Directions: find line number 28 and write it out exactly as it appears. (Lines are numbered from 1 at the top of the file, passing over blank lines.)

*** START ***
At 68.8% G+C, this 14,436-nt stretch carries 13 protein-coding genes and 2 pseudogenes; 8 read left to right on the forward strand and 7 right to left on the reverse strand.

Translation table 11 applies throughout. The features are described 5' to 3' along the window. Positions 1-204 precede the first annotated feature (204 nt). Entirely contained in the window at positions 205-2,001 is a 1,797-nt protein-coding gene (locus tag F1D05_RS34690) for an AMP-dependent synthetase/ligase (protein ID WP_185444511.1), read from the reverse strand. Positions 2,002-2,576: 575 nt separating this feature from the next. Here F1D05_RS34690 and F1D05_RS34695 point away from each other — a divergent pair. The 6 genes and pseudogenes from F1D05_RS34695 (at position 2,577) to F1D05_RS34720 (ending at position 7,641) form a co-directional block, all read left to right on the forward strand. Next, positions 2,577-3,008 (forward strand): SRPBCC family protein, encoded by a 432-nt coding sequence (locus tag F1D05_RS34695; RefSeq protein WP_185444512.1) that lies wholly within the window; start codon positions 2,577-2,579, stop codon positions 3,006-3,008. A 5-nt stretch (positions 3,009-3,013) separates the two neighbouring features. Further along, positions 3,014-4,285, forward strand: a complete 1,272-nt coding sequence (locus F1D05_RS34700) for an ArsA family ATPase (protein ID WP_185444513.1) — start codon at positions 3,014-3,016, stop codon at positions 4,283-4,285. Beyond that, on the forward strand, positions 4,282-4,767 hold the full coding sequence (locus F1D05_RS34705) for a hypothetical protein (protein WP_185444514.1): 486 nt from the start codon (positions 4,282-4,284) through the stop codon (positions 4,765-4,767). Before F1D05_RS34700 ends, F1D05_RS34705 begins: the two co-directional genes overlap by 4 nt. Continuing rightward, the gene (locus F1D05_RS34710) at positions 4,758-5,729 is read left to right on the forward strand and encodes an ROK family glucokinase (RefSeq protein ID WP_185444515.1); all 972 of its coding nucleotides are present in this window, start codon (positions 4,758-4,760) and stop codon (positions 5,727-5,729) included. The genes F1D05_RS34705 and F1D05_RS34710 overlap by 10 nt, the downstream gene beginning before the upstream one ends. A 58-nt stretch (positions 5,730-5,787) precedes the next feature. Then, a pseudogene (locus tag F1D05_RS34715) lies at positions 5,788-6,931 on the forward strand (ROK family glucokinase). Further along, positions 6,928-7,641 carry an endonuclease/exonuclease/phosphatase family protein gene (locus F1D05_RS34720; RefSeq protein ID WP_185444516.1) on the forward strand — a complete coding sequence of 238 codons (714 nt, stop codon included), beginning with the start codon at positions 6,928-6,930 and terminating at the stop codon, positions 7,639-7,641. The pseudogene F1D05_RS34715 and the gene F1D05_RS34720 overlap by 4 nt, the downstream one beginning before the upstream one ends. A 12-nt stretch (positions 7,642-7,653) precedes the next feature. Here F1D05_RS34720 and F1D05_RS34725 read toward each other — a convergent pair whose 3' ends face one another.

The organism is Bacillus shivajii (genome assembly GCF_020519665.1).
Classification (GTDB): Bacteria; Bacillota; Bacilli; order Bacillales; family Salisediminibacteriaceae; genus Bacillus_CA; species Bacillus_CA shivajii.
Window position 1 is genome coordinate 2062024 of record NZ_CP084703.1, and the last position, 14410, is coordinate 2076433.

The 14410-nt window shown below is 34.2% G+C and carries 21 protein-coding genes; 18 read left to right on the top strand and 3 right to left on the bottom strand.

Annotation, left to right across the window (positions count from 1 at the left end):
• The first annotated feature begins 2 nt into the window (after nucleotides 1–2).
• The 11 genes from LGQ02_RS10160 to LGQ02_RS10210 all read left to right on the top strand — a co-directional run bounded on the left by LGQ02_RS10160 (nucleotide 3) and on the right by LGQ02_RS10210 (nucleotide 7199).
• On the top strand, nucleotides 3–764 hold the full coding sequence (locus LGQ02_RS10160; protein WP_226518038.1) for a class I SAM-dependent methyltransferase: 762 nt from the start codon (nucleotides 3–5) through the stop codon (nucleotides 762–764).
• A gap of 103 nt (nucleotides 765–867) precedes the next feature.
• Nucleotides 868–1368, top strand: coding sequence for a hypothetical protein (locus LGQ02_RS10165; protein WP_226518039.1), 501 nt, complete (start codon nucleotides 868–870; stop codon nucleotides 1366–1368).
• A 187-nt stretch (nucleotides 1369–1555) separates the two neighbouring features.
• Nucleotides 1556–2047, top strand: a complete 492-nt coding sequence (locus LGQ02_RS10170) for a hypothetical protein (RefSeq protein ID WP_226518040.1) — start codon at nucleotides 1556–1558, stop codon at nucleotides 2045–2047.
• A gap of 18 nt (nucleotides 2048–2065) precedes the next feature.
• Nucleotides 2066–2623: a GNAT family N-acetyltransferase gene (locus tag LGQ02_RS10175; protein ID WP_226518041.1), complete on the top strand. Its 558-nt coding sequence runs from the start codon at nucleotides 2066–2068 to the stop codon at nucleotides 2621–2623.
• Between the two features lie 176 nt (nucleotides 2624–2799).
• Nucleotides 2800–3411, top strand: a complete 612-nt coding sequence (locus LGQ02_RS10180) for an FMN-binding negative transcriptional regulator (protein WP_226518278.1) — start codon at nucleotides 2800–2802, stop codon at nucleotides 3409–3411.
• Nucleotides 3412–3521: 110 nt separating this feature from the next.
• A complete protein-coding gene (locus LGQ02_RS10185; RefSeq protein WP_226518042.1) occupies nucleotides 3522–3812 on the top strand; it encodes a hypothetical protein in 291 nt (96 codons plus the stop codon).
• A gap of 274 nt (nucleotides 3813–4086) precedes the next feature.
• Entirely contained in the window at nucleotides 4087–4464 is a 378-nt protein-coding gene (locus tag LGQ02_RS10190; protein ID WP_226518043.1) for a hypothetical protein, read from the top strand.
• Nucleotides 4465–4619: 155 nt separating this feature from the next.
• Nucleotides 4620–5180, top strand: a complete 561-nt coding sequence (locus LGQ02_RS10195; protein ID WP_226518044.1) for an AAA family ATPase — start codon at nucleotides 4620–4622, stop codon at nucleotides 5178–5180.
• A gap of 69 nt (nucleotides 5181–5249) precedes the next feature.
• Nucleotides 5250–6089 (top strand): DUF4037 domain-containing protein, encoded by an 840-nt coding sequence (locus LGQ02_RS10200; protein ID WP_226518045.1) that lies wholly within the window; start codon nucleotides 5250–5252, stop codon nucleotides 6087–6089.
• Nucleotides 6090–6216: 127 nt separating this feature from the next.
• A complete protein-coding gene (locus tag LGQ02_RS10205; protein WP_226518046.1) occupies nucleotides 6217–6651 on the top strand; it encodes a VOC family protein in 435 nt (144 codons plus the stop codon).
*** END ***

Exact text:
• A complete protein-coding gene (locus tag LGQ02_RS10205; protein WP_226518046.1) occupies nucleotides 6217–6651 on the top strand; it encodes a VOC family protein in 435 nt (144 codons plus the stop codon).